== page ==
Minutes from the Federal Reserve’s most recent meeting showed that the central bank is still on track to raise interest rates next month but gave no indication about how aggressively officials would act to unwind pandemic-era stimulus measures, the prospects of which sparked a broad market selloff last month.
In a detailed summary of its late-January meeting, officials said it would “soon be appropriate” to raise interest rates beyond the range of 0 to 0.25%, where they’ve remained since April 2020.
Officials acknowledged that asset valuations were “elevated” across markets, with the S&P 500 index in particular near its most expensive levels in history, relative to corporate profits—something market participants were concerned could contribute to a future downturn.
In another effort to help curb inflation, meeting participants said they expect the Fed will have to begin reducing its nearly $9 trillion balance sheet by the third quarter, nearly a year and a half sooner than was expected in December.
Though officials didn’t say exactly when the rate hike would come, Fed Chair Jerome Powell said in a press conference late last month they were “of the mind” to raise rates at their next meeting in March, but wouldn’t decide until then.
Stocks were little changed in negative territory after the announcement, with the Dow Jones Industrial Average falling 172 points, or 0.5%, the S&P 500 0.4% and the tech-heavy Nasdaq 0.9%.
What To Watch For
The central bank’s next two-day policy meeting concludes on March 17, when officials are expected to announce if—and by how much—they’ll raise interest rates. Goldman Sachs economists project the Fed will announce seven consecutive 25-basis-point hikes at each of the remaining monetary policy meetings this year—more than double the three hikes many officials have forecast.
Historically low interest rates and trillions of dollars in unprecedented government spending helped keep the economy afloat during the pandemic, but levels of historically high inflation have rattled the market in recent months—and even more so recently. The S&P 500 index has fallen 7.5% this year amid growing concerns over interest rate hikes, which tend to hurt company earnings and stock prices. “The Fed has a very narrow path to guide the economy back to one where inflation is lower but growth does not slow meaningfully, and I think that the path got even narrower,” Deutsche Bank chief U.S. economist Matthew Luzzetti told Politico on Friday, after the Labor Department revealed consumer prices last month grew at the quickest rate in nearly 40 years.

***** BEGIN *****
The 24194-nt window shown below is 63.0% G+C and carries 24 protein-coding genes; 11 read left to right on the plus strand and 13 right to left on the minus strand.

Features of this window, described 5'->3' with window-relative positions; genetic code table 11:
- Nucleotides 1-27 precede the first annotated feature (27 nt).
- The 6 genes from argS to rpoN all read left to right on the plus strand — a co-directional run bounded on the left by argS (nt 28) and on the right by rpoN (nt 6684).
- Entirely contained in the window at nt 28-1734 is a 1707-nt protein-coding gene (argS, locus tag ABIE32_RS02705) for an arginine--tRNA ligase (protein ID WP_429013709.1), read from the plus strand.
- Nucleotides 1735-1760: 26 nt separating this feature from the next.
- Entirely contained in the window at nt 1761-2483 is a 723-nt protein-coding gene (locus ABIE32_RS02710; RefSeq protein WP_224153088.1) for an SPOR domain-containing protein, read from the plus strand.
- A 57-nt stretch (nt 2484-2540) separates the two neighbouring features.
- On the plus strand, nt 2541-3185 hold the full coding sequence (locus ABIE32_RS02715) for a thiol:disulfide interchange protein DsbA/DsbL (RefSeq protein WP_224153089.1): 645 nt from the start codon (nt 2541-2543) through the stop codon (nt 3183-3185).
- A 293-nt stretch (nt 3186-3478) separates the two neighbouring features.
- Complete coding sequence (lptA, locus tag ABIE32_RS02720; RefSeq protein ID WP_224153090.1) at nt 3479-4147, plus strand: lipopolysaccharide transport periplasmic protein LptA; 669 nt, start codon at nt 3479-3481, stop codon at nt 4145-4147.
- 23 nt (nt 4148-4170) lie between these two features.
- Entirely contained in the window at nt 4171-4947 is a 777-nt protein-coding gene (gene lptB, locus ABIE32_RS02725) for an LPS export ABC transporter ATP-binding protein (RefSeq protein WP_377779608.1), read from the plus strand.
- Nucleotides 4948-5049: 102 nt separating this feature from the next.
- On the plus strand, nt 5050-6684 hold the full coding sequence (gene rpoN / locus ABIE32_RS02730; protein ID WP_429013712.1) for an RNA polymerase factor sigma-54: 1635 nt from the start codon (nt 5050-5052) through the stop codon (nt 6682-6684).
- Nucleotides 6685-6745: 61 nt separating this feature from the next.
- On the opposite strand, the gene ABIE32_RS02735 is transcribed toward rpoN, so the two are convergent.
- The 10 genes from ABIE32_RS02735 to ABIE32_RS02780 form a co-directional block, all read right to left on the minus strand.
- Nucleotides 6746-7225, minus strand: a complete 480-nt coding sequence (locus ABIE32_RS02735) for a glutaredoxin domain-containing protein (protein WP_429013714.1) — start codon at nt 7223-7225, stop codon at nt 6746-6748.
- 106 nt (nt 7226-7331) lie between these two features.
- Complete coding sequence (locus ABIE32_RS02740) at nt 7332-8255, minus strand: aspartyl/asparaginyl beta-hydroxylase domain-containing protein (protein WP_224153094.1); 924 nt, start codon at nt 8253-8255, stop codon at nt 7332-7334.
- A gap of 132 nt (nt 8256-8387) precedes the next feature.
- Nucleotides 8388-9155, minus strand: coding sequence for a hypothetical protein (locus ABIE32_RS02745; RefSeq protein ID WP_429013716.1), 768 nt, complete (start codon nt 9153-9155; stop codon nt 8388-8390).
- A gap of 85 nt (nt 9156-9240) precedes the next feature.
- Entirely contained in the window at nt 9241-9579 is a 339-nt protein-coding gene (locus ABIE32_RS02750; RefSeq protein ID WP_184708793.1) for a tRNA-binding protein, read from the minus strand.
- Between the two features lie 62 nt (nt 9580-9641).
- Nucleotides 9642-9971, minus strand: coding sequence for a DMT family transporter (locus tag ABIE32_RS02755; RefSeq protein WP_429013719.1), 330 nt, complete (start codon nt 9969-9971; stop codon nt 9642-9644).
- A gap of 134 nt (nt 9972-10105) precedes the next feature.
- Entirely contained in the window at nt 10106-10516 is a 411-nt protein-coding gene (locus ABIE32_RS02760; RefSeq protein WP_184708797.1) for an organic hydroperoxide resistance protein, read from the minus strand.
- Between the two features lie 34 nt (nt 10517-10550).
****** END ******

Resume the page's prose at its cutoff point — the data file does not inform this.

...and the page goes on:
Last week, Fed president James Bullard became the first central bank official to openly endorse a 50-basis-point hike in March. “I was already more hawkish, but I have pulled up dramatically what I think the committee should do,” Bullard said after the January inflation report, adding that he would “like to see” hikes totaling 100 basis points by July 1. He also raised the possibility of the Fed being open to an emergency rate increase, stating “there was a time when the committee would have reacted to something like this by having a meeting right now. . . . I think we should be nimble and considering that kind of thing.” Goldman says if another official joins Bullard in becoming more hawkish, it would reconsider its forecast for seven 25-basis-point hikes this year.
Fed Readies March Interest-Rate Hike To Fight Inflation Surge Despite Stock Market Plunge (Forbes)
Stocks Plunge After Fed Minutes Show Central Bank Could Remove More Stimulus (Forbes)
Fed’s ‘Wake-Up Call’: Investors ‘Losing Confidence’ After Latest Inflation Surge—How Aggressive Could Rate Hikes Be? (Forbes)